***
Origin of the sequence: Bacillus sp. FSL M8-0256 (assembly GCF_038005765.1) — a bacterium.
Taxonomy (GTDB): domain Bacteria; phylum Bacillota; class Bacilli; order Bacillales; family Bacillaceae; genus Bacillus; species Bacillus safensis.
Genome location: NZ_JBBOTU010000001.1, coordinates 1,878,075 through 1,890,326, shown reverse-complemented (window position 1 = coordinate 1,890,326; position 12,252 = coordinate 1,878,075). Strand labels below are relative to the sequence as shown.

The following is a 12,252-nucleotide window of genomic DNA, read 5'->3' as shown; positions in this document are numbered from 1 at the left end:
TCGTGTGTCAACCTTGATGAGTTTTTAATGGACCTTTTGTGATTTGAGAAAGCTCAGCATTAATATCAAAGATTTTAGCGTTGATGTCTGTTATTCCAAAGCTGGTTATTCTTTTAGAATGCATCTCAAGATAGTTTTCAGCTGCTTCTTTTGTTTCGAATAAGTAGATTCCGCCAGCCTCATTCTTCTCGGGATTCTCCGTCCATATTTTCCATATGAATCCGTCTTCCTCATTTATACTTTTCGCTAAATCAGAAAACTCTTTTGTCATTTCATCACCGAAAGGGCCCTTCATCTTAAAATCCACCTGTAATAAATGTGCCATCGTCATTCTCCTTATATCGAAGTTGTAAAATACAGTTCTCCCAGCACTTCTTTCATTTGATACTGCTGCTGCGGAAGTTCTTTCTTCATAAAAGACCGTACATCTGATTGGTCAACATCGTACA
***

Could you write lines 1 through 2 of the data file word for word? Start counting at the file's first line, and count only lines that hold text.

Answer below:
Origin of the sequence: Bacillus sp. FSL M8-0256 (assembly GCF_038005765.1) — a bacterium.
Taxonomy (GTDB): domain Bacteria; phylum Bacillota; class Bacilli; order Bacillales; family Bacillaceae; genus Bacillus; species Bacillus safensis.